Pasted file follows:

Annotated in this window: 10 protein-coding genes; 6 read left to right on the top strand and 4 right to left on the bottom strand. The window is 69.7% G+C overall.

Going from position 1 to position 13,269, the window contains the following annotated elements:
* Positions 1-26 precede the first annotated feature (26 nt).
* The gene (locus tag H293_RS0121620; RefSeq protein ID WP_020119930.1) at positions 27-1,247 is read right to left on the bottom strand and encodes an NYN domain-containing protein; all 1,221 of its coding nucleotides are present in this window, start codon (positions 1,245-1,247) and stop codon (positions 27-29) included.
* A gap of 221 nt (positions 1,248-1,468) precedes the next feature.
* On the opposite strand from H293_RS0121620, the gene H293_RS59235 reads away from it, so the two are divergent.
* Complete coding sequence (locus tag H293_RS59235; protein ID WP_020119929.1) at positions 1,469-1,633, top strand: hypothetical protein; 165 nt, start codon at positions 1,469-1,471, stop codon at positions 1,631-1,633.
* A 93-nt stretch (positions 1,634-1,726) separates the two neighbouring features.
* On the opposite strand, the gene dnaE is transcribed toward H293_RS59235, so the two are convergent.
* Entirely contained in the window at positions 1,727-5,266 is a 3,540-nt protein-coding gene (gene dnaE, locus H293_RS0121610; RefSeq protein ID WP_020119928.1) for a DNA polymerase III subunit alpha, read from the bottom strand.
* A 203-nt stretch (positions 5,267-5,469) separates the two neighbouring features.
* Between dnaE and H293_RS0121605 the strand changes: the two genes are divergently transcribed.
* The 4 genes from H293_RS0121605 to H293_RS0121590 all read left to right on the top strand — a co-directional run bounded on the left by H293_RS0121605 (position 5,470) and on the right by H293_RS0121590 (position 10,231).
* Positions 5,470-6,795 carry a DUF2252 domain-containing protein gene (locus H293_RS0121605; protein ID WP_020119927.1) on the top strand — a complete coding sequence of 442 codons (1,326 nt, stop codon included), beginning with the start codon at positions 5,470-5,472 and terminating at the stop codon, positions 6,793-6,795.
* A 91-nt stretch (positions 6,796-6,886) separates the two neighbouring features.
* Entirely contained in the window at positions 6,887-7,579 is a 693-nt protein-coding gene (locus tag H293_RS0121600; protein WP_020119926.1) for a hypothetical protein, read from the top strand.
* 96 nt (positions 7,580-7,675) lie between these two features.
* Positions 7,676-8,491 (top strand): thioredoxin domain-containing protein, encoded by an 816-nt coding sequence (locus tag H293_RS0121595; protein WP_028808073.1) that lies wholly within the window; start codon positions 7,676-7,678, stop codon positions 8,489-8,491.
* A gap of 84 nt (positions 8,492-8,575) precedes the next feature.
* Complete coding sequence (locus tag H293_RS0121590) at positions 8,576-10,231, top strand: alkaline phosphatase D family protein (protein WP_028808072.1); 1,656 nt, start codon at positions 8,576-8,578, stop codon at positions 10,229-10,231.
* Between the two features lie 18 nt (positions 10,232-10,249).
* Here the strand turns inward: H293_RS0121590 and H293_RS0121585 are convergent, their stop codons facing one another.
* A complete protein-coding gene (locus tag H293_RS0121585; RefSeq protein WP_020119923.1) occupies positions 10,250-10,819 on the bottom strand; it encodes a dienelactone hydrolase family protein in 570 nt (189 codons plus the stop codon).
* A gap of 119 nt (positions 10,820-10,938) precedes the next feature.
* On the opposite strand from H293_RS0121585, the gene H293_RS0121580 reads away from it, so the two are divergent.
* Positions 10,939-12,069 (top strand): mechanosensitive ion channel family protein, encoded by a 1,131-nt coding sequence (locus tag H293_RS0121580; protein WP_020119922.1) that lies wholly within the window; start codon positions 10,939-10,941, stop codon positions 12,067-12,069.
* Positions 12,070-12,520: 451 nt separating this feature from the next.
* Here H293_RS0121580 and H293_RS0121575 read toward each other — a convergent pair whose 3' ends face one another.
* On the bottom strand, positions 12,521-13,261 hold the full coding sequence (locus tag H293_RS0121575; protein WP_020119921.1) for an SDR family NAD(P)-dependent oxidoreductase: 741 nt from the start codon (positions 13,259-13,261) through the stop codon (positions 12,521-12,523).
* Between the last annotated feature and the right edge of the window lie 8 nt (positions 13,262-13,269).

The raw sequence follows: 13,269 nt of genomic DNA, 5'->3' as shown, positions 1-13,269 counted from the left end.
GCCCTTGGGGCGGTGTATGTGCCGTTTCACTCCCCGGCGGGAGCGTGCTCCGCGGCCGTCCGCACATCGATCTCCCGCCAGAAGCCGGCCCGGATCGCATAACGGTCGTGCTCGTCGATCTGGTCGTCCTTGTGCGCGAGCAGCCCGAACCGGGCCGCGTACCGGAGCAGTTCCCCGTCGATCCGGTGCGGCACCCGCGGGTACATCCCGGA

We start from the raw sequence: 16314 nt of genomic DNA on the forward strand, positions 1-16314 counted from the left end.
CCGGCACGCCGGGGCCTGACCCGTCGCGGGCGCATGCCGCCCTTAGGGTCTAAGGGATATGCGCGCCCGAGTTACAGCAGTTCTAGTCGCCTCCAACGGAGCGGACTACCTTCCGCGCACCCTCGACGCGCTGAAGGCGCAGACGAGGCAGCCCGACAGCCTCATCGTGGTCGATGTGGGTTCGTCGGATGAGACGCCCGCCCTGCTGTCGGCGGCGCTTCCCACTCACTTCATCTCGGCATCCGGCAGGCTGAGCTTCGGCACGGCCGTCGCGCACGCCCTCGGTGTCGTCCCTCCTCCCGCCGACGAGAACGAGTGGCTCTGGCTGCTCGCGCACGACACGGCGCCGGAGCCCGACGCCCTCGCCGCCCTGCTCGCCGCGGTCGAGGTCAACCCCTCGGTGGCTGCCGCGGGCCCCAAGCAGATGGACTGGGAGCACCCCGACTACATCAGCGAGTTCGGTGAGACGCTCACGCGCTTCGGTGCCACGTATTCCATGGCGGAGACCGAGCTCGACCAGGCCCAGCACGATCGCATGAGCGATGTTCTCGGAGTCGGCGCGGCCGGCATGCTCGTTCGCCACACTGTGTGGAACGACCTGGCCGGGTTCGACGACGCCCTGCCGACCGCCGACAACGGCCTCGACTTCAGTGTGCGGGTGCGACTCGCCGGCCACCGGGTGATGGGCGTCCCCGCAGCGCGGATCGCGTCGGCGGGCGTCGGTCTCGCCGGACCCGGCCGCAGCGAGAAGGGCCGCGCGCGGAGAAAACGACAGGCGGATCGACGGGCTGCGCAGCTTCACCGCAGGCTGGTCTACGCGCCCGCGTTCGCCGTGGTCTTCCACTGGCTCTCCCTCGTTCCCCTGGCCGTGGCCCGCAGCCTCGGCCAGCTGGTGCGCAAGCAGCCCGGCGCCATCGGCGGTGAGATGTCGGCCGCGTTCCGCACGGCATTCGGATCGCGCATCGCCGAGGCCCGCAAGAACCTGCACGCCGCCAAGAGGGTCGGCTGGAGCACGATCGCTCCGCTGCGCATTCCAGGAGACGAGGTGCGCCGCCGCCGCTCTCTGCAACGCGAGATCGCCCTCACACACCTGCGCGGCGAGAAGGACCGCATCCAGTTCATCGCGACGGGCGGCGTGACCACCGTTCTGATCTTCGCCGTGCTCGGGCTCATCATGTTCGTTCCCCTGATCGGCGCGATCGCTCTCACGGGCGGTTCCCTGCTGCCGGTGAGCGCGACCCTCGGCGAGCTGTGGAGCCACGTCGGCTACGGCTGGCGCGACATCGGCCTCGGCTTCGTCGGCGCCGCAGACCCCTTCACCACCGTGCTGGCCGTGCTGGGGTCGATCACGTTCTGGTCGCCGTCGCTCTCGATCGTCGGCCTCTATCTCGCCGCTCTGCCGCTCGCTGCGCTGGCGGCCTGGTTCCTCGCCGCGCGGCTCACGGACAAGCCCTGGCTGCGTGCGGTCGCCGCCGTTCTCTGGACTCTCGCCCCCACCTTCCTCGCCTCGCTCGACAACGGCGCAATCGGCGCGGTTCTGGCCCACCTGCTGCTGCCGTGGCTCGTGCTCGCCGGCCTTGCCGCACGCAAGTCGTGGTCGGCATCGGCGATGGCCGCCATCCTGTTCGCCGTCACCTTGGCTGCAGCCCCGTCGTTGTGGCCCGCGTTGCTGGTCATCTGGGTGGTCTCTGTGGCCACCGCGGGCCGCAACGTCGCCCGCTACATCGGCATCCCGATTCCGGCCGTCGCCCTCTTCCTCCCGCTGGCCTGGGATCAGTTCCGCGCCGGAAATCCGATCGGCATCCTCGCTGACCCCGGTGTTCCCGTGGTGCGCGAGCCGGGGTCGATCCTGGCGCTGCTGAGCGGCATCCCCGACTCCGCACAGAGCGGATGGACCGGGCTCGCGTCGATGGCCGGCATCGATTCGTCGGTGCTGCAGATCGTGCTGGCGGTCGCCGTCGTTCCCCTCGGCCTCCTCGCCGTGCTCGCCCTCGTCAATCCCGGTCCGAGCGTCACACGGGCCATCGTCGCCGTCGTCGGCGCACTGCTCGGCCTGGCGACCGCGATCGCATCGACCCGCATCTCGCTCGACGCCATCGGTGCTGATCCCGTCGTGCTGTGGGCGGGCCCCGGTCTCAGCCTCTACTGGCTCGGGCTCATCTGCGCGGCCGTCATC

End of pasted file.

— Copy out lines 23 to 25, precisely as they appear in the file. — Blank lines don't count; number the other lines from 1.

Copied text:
* A complete protein-coding gene (locus tag H293_RS0121585; RefSeq protein WP_020119923.1) occupies positions 10,250-10,819 on the bottom strand; it encodes a dienelactone hydrolase family protein in 570 nt (189 codons plus the stop codon).
* A gap of 119 nt (positions 10,820-10,938) precedes the next feature.
* On the opposite strand from H293_RS0121585, the gene H293_RS0121580 reads away from it, so the two are divergent.